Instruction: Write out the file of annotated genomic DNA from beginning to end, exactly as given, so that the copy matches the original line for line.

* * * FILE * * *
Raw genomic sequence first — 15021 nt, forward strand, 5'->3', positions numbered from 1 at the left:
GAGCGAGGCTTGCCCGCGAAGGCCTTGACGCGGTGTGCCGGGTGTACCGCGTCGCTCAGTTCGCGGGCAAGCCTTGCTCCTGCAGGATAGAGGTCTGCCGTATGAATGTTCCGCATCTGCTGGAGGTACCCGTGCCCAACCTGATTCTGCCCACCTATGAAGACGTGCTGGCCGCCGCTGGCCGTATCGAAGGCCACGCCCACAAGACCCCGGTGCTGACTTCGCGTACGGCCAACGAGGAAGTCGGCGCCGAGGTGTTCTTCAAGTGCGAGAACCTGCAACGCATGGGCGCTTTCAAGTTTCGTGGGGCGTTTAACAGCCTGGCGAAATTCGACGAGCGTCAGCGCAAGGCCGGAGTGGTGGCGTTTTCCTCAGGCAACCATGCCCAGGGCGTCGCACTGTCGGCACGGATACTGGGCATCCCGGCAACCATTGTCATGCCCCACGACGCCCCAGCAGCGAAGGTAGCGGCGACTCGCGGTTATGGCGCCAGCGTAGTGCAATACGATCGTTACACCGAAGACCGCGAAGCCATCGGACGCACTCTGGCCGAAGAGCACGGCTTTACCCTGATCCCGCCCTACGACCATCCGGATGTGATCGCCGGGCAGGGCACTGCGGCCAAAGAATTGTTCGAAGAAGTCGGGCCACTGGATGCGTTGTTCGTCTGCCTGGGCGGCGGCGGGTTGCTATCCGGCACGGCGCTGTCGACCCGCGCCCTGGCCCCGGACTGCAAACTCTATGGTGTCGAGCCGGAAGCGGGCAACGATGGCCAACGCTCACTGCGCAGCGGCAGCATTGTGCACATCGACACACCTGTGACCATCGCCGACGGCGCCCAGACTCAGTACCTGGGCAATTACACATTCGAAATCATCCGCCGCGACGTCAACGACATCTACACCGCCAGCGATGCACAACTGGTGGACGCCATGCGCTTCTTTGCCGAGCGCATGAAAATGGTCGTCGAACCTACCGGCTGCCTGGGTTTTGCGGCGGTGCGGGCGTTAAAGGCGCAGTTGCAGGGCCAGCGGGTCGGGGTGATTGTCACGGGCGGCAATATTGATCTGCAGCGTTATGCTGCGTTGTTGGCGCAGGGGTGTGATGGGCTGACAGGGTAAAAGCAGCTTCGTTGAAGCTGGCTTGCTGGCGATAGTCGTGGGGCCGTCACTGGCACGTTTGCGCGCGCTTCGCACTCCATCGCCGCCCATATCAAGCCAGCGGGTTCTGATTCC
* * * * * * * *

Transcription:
Raw genomic sequence first — 15021 nt, forward strand, 5'->3', positions numbered from 1 at the left:
GAGCGAGGCTTGCCCGCGAAGGCCTTGACGCGGTGTGCCGGGTGTACCGCGTCGCTCAGTTCGCGGGCAAGCCTTGCTCCTGCAGGATAGAGGTCTGCCGTATGAATGTTCCGCATCTGCTGGAGGTACCCGTGCCCAACCTGATTCTGCCCACCTATGAAGACGTGCTGGCCGCCGCTGGCCGTATCGAAGGCCACGCCCACAAGACCCCGGTGCTGACTTCGCGTACGGCCAACGAGGAAGTCGGCGCCGAGGTGTTCTTCAAGTGCGAGAACCTGCAACGCATGGGCGCTTTCAAGTTTCGTGGGGCGTTTAACAGCCTGGCGAAATTCGACGAGCGTCAGCGCAAGGCCGGAGTGGTGGCGTTTTCCTCAGGCAACCATGCCCAGGGCGTCGCACTGTCGGCACGGATACTGGGCATCCCGGCAACCATTGTCATGCCCCACGACGCCCCAGCAGCGAAGGTAGCGGCGACTCGCGGTTATGGCGCCAGCGTAGTGCAATACGATCGTTACACCGAAGACCGCGAAGCCATCGGACGCACTCTGGCCGAAGAGCACGGCTTTACCCTGATCCCGCCCTACGACCATCCGGATGTGATCGCCGGGCAGGGCACTGCGGCCAAAGAATTGTTCGAAGAAGTCGGGCCACTGGATGCGTTGTTCGTCTGCCTGGGCGGCGGCGGGTTGCTATCCGGCACGGCGCTGTCGACCCGCGCCCTGGCCCCGGACTGCAAACTCTATGGTGTCGAGCCGGAAGCGGGCAACGATGGCCAACGCTCACTGCGCAGCGGCAGCATTGTGCACATCGACACACCTGTGACCATCGCCGACGGCGCCCAGACTCAGTACCTGGGCAATTACACATTCGAAATCATCCGCCGCGACGTCAACGACATCTACACCGCCAGCGATGCACAACTGGTGGACGCCATGCGCTTCTTTGCCGAGCGCATGAAAATGGTCGTCGAACCTACCGGCTGCCTGGGTTTTGCGGCGGTGCGGGCGTTAAAGGCGCAGTTGCAGGGCCAGCGGGTCGGGGTGATTGTCACGGGCGGCAATATTGATCTGCAGCGTTATGCTGCGTTGTTGGCGCAGGGGTGTGATGGGCTGACAGGGTAAAAGCAGCTTCGTTGAAGCTGGCTTGCTGGCGATAGTCGTGGGGCCGTCACTGGCACGTTTGCGCGCGCTTCGCACTCCATCGCCGCCCATATCAAGCCAGCGGGTTCTGATTCC